Kenya is seeking to borrow 300 million U.S. dollars from the domestic market in its latest sale of Treasury bonds.
The Central Bank of Kenya (CBK) said on Wednesday that the money to be raised in about 10 days, and will help fund the country's 2.3 billion U.S. dollar budget, the largest ever, which is to be unveiled today in Parliament.
The 300 million dollars will be raised through two Treasury bonds -- a two-year re-opened bond with a 12 percent interest and a 15-year bond whose yield stands at 11 percent.
Last week, the CBK accepted bids worth 200 million dollars from the three bills, over 40 million dollars than it had sought, as investors scrambled for the securities whose interest rates range from 7 to 11 percent.
The intensified borrowing will push up Kenya's domestic debt that currently stands at 17.2 billion dollars or 29 percent of the Gross Domestic Product (GDP).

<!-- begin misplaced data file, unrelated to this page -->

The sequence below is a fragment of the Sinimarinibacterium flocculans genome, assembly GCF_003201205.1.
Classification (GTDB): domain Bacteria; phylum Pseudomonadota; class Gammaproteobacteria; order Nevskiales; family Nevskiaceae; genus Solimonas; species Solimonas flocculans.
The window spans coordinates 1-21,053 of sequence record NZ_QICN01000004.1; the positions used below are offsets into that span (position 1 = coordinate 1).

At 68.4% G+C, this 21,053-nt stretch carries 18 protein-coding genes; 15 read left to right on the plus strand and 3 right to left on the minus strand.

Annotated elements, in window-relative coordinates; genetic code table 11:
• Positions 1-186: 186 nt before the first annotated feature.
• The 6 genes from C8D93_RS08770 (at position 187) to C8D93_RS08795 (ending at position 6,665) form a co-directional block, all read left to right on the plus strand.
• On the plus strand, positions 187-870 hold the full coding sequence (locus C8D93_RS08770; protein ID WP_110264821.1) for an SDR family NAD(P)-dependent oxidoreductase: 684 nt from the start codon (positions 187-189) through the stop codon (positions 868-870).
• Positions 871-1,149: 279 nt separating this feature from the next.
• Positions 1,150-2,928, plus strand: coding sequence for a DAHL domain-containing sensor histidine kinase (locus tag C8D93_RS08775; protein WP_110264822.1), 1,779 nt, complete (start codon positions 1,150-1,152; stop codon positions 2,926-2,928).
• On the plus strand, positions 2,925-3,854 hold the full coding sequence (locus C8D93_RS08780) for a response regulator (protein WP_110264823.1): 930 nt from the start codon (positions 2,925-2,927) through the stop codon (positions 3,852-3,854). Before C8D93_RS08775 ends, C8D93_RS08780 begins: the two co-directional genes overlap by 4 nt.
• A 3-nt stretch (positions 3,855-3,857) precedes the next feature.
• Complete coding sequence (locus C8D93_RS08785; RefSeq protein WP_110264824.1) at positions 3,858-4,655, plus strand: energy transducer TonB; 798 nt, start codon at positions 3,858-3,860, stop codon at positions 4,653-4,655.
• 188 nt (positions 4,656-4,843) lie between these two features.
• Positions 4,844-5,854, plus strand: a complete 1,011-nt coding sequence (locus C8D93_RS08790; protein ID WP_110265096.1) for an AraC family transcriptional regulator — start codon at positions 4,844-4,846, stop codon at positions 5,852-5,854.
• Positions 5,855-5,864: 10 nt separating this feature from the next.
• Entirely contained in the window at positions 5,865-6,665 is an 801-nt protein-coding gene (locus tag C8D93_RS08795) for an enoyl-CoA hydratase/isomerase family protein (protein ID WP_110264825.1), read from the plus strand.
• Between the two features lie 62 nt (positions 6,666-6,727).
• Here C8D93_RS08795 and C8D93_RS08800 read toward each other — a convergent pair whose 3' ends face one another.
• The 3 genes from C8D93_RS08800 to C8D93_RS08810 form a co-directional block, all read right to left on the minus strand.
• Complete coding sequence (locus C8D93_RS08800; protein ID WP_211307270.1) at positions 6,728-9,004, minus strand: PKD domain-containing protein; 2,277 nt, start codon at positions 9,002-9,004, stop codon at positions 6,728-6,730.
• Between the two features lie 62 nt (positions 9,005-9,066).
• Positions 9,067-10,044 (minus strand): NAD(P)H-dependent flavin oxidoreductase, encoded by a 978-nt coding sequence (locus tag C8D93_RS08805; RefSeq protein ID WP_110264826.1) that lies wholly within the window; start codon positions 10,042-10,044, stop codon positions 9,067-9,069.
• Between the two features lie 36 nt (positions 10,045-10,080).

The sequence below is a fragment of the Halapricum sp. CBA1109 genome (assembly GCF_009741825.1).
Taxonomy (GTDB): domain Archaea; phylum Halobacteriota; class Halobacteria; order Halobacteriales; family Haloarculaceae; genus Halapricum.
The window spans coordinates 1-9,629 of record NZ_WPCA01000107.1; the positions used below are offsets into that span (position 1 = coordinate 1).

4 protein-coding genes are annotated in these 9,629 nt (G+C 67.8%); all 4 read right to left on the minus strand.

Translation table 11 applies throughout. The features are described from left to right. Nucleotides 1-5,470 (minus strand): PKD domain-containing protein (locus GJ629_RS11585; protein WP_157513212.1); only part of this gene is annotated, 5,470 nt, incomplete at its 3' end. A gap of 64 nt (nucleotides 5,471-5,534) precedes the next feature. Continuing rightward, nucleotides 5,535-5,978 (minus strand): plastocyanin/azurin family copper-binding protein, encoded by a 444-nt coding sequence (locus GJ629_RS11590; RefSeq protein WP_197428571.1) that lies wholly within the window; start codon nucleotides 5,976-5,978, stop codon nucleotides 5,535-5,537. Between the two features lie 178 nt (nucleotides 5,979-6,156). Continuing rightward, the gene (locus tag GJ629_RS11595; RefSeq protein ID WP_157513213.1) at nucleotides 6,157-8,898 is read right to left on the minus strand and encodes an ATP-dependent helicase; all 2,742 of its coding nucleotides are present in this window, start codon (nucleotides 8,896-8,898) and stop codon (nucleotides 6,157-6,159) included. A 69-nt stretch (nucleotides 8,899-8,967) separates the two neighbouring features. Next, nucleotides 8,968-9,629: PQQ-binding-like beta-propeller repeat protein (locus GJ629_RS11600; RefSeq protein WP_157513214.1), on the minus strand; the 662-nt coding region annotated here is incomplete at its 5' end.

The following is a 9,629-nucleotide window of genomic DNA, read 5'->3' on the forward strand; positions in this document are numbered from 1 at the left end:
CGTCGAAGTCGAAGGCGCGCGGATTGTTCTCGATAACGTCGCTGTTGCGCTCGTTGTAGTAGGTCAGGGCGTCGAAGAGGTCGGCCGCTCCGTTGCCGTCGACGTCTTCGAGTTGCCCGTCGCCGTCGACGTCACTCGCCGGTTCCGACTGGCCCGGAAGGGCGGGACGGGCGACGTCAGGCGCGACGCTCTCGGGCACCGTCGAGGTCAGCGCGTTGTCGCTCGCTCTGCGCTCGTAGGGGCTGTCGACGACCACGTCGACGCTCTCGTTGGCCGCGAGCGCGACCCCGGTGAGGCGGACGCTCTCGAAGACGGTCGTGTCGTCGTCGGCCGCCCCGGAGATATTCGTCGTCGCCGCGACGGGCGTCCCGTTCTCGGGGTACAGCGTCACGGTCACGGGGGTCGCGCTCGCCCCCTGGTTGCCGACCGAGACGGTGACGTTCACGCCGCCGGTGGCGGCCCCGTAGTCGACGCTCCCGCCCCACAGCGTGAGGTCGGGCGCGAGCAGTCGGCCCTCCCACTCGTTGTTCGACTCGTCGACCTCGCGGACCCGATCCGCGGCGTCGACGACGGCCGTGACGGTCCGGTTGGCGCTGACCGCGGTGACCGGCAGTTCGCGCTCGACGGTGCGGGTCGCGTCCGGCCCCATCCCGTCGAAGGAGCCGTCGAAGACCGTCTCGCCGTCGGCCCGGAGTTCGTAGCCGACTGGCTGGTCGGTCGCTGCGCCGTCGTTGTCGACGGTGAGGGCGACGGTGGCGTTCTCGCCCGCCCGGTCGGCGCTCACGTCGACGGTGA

Treasury attributes the sharp increase in internal debt to a spike in interest rates, which has made investment in debt securities attractive.
Investors have shown great interest mainly in the short-term papers as opposed to bonds, heaping pressure on repayment of yields.
The east African nation's overall public debt stands at 33 billion dollars or 60 percent of the country's GDP. The external debt comprises of 51 percent of the total debt or 31 percent of the GDP.
The key driver of growth in external debt has been a disbursement of two-year syndicated loan from commercial banks two months ago, according to Treasury.